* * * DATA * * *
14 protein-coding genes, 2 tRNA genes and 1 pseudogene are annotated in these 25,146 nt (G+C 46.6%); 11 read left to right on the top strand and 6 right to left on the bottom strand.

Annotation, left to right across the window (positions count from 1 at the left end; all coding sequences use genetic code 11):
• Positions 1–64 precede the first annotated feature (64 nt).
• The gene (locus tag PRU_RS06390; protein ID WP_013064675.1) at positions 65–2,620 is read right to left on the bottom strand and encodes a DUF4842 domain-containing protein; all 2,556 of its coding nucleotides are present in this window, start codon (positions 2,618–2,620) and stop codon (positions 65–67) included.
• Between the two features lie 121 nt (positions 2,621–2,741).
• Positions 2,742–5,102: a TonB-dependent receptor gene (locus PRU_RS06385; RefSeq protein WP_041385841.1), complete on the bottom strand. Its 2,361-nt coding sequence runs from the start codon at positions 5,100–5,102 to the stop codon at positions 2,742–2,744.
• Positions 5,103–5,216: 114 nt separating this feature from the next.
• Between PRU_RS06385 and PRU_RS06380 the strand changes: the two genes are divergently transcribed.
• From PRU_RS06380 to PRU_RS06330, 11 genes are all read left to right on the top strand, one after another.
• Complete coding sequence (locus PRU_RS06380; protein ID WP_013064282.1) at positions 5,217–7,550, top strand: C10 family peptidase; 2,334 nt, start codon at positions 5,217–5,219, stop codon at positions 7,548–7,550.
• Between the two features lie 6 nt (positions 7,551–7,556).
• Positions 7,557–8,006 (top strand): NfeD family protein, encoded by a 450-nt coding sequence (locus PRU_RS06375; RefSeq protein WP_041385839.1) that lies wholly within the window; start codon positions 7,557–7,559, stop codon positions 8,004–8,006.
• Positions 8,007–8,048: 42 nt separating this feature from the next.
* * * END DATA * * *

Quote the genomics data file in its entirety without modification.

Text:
14 protein-coding genes, 2 tRNA genes and 1 pseudogene are annotated in these 25,146 nt (G+C 46.6%); 11 read left to right on the top strand and 6 right to left on the bottom strand.

Annotation, left to right across the window (positions count from 1 at the left end; all coding sequences use genetic code 11):
• Positions 1–64 precede the first annotated feature (64 nt).
• The gene (locus tag PRU_RS06390; protein ID WP_013064675.1) at positions 65–2,620 is read right to left on the bottom strand and encodes a DUF4842 domain-containing protein; all 2,556 of its coding nucleotides are present in this window, start codon (positions 2,618–2,620) and stop codon (positions 65–67) included.
• Between the two features lie 121 nt (positions 2,621–2,741).
• Positions 2,742–5,102: a TonB-dependent receptor gene (locus PRU_RS06385; RefSeq protein WP_041385841.1), complete on the bottom strand. Its 2,361-nt coding sequence runs from the start codon at positions 5,100–5,102 to the stop codon at positions 2,742–2,744.
• Positions 5,103–5,216: 114 nt separating this feature from the next.
• Between PRU_RS06385 and PRU_RS06380 the strand changes: the two genes are divergently transcribed.
• From PRU_RS06380 to PRU_RS06330, 11 genes are all read left to right on the top strand, one after another.
• Complete coding sequence (locus PRU_RS06380; protein ID WP_013064282.1) at positions 5,217–7,550, top strand: C10 family peptidase; 2,334 nt, start codon at positions 5,217–5,219, stop codon at positions 7,548–7,550.
• Between the two features lie 6 nt (positions 7,551–7,556).
• Positions 7,557–8,006 (top strand): NfeD family protein, encoded by a 450-nt coding sequence (locus PRU_RS06375; RefSeq protein WP_041385839.1) that lies wholly within the window; start codon positions 7,557–7,559, stop codon positions 8,004–8,006.
• Positions 8,007–8,048: 42 nt separating this feature from the next.